What does this command? I know that, the CSI n ; m H is for move the cursor to n row and m column, but what does command from title? ^[[H^[[2J ?


That's a visual representation (where ^[ represents the ESC character) of the sequence to clear the screen and bring the cursor to the top in xterm-like terminals at least:

$ TERM=xterm tput clear | cat -v

To find out about those escape sequences, look at the ctlseqs.txt document shipped with xterm. There, you'll find:

Control Sequence Introducer (CSI is 0x9b).


CSI Ps ; Ps H
Cursor Position [row;column] (default = [1,1]) (CUP).


CSI Ps J Erase in Display (ED).
Ps = 0 -> Erase Below (default).
Ps = 1 -> Erase Above.
Ps = 2 -> Erase All.
Ps = 3 -> Erase Saved Lines (xterm).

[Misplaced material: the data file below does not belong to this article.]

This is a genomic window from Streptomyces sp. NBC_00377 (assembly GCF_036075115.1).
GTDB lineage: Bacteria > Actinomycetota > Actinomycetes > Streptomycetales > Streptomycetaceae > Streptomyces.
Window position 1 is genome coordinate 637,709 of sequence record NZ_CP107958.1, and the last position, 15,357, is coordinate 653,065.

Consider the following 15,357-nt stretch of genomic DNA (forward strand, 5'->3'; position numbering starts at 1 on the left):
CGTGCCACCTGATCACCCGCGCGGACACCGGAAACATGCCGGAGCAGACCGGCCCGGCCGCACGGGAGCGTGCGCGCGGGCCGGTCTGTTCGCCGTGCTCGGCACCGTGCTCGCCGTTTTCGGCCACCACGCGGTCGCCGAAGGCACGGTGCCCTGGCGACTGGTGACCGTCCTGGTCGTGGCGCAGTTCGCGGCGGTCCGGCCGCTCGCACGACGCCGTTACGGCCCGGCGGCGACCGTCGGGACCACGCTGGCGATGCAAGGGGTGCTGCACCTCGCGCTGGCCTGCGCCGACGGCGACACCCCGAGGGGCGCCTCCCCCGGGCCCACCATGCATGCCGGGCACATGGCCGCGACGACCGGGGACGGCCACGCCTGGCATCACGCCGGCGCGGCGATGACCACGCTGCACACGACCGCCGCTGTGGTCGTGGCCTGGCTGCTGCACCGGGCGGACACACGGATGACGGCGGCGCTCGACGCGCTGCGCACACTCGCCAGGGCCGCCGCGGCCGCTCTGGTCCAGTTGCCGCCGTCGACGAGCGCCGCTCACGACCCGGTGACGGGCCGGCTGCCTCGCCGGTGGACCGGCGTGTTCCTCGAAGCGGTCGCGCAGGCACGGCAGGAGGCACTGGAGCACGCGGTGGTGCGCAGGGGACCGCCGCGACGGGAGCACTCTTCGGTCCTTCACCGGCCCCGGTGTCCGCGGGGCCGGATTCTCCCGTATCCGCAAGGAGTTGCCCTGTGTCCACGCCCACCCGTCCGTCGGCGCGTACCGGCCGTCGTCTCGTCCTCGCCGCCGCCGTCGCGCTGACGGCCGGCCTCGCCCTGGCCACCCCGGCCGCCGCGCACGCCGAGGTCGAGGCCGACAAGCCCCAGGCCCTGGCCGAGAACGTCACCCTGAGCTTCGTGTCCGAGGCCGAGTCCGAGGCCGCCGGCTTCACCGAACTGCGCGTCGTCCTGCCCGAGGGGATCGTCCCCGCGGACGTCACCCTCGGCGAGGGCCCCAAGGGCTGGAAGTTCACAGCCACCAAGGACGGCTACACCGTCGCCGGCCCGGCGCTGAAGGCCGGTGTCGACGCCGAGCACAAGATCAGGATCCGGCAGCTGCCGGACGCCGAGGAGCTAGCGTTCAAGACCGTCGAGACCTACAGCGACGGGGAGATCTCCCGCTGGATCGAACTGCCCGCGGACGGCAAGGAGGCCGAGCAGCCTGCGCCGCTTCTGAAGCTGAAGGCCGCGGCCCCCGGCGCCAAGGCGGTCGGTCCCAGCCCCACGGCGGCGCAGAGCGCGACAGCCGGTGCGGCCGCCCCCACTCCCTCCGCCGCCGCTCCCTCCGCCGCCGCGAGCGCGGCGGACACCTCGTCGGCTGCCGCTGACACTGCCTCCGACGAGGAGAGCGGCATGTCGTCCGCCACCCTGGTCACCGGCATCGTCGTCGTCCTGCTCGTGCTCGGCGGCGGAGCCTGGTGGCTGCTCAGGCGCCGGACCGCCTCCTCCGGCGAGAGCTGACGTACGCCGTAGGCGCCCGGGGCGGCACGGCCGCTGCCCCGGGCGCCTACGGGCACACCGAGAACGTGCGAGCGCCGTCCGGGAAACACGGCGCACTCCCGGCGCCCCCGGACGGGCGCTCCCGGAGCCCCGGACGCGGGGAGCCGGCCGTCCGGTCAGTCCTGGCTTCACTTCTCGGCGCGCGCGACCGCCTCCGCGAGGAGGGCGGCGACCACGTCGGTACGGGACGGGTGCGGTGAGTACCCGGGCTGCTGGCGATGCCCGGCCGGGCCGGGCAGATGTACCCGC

(note that ^[[2J doesn't clear the saved lines or alternate screen).

tput clear (or clear) on xterm-like terminals does the same as printf '\e[H\e[2J'. For that it queries the terminfo database to know what the sequence of character is for the clear capability for the terminal whose name is stored in the $TERM environment variable. If you dump the entry for the xterm terminal in the terminfo database with infocmp xterm, you'll see in it:

$ infocmp -1 xterm | grep clear

Which is another way to find out about a given escape sequence:

$ infocmp -L -1 | grep J

(here using the Long name for the capabilities). Then, you can do man 5 terminfo for a description of those capabilities.


The values n and m default to 1 in CSIn;mH, thus ^[[H moves the cursor to the home position. ^[[2J clears the screen, leaving the cursor where it is.

  • Not exactly; ^[[2J clears the screen but does not move the cursor. – egmont Oct 24 '17 at 21:31
  • @egmont You are correct. I edited the answer. – Johan Myréen Oct 25 '17 at 4:38

Your Answer

By clicking “Post Your Answer”, you agree to our terms of service, privacy policy and cookie policy

Not the answer you're looking for? Browse other questions tagged or ask your own question.